Installing Radiant Heating Under a Bathroom Floor

I am installing underfloor radiant heating (using water) between the joists under my bathroom. The whole floor will be a shower pan. I need to know if I put the thermostat wire between the pan and the tiles, or between the subfloor and the pan, or at the floor level in the wall, which will also be tiled) or?

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Thanks.

By Suzanjane from Hamilton, Canada

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December 9, 20090 found this helpful

Your best spot would be to place your thermostat underneath your floor with your radiant hoses.It would also be wise to place batt insulation or even radiant foil to relect the radiant heat to the floor that you want to warm.

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November 28, 2009 Flag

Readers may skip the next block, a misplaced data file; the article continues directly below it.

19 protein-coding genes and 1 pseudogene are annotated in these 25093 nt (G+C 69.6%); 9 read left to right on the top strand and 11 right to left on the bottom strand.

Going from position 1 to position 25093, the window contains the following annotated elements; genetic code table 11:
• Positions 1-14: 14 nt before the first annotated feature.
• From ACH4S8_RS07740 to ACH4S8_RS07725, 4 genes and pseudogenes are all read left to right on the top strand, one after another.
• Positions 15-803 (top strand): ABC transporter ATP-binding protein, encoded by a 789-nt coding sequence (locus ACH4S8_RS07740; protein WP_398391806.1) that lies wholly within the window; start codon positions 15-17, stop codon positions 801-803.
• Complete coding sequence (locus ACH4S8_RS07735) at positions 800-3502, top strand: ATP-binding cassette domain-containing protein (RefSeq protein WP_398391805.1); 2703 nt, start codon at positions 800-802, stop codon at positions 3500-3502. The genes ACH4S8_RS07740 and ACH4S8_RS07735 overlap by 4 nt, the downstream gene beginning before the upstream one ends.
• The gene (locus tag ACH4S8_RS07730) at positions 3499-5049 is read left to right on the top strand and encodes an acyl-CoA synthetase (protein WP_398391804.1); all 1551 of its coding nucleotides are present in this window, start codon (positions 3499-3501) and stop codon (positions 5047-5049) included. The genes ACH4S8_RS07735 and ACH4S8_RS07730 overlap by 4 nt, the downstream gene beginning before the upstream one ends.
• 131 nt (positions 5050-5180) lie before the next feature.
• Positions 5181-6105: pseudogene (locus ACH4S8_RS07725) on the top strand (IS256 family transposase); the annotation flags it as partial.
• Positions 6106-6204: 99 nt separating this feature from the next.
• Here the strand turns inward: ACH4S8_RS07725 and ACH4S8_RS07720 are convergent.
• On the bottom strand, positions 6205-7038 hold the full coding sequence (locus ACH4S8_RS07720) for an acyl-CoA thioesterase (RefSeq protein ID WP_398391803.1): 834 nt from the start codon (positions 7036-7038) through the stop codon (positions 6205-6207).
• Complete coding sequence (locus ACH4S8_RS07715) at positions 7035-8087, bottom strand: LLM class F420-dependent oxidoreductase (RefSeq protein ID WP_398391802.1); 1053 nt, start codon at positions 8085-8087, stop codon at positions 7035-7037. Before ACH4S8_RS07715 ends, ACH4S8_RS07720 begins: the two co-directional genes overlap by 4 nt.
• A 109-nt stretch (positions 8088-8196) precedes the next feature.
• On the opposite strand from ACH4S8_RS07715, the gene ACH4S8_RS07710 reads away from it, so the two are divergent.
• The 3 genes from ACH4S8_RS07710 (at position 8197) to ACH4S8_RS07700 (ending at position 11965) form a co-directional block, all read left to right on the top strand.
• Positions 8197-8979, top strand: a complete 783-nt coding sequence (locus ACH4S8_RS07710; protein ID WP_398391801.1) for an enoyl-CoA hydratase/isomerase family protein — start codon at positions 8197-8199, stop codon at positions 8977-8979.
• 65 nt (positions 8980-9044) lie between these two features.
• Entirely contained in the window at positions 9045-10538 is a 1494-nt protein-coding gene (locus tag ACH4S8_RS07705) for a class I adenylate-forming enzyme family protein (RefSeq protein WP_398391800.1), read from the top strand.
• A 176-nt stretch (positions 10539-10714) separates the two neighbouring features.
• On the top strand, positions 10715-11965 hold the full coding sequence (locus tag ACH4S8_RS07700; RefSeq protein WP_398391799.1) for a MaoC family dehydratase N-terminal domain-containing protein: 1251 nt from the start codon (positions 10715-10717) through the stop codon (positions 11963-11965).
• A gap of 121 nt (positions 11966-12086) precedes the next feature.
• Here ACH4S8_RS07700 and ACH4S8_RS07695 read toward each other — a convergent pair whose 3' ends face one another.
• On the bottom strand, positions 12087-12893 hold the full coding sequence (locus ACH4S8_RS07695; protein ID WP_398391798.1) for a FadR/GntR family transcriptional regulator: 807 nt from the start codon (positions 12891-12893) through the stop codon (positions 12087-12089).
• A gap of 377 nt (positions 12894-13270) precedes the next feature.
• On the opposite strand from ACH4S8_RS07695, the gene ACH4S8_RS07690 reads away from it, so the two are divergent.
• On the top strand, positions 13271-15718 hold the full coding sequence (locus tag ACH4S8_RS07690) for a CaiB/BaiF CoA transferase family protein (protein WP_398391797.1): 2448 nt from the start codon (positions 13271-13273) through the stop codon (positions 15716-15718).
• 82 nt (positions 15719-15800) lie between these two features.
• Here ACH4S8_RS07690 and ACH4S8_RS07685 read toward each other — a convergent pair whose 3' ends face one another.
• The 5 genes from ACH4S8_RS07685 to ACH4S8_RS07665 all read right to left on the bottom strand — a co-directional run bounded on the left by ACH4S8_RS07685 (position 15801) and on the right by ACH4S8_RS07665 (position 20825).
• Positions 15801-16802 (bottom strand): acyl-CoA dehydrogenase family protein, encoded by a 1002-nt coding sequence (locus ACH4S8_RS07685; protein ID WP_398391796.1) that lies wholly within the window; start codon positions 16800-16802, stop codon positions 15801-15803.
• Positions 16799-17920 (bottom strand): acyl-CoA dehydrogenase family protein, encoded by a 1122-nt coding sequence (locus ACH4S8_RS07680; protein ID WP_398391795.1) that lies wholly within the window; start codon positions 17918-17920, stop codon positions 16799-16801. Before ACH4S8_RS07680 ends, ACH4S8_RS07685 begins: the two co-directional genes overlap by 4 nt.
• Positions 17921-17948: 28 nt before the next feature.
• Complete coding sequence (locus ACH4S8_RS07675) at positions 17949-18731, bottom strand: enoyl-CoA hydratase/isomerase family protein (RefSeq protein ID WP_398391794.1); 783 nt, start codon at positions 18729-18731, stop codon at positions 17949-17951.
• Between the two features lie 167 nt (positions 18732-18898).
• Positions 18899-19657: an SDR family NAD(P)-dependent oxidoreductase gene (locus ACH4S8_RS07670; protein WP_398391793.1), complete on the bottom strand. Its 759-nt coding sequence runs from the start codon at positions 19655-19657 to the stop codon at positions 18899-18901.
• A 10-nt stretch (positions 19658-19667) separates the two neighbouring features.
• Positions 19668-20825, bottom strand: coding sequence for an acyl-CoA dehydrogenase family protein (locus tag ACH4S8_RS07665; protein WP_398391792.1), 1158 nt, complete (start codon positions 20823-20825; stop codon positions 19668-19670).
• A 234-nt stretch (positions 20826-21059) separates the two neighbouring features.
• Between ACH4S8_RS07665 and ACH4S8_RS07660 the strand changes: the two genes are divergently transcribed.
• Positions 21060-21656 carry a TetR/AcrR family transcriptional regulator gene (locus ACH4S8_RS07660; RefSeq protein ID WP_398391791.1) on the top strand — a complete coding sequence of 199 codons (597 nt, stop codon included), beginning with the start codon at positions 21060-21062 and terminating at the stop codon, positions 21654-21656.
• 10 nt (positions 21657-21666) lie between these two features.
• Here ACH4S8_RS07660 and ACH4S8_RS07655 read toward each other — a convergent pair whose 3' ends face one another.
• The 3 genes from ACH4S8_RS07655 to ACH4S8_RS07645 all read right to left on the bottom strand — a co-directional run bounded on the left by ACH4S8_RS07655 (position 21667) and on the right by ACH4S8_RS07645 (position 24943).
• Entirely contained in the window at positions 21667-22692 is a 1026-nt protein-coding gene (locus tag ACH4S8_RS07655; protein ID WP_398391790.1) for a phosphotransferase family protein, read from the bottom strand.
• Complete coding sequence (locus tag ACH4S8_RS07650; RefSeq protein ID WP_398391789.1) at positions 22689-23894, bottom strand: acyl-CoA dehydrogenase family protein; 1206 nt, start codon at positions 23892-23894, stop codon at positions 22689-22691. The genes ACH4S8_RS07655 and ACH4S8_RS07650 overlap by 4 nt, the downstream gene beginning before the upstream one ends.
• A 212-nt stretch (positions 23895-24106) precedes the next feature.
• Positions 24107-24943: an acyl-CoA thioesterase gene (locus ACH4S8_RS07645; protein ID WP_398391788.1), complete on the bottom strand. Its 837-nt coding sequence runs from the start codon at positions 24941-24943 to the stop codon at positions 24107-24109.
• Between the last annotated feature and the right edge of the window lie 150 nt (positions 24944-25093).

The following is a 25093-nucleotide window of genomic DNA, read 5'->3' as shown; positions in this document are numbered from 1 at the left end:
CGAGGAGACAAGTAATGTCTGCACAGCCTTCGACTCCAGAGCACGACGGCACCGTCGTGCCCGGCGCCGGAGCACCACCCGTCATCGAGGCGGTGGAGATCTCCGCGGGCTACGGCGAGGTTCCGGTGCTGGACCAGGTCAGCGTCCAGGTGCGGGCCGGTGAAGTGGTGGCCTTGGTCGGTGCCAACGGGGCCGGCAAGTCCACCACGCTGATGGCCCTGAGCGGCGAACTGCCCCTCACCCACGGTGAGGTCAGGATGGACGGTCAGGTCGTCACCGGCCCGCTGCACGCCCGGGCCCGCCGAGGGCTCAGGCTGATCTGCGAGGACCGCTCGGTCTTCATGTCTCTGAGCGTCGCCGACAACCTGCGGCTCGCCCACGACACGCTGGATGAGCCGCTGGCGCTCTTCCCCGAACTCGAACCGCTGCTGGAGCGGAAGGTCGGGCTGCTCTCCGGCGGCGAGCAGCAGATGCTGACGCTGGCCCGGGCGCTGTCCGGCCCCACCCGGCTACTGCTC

We are looking at having radiant heating installed under our bathroom floor, in the floor joists to help heat our bathroom tile floor. We are told by our contractor this would solve our "cold bathroom" problem. He explained we would get a new 54 gallon water heater and the water would be dispersed into plastic tubing up against a metal deflector with water at 180 degrees, so our tile should feel about 80 degrees under our feet. Then the water is recirculated back to the tank at 100 degrees to reheat. Therefore, this is very cost efficient.

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Does anyone have any experience with this type of heating and what are the results? Also, what type of cost seems reasonable. We're looking at about $4,500.00 for approx. 20'X24'. Any information would be appreciated.

Patti from Springfield, OH

Answers:

Installing Radiant Heating Under a Bathroom Floor

We have radiant floor heat in our garage floor. The garage is 30x36 and the plastic tubing is in the cement floor. We heat our entire garage by this floor heat and can easily keep the garage at 70 degrees. The concrete is warm to the touch and doesn't feel cold to lay on it. Our heat source is via a large outdoor wood boiler that also heats our home. (11/07/2006)

By dpcw

Installing Radiant Heating Under a Bathroom Floor

180 degrees is too hot. The water from the source should only be about 110 degrees. (02/06/2008)

By Gary

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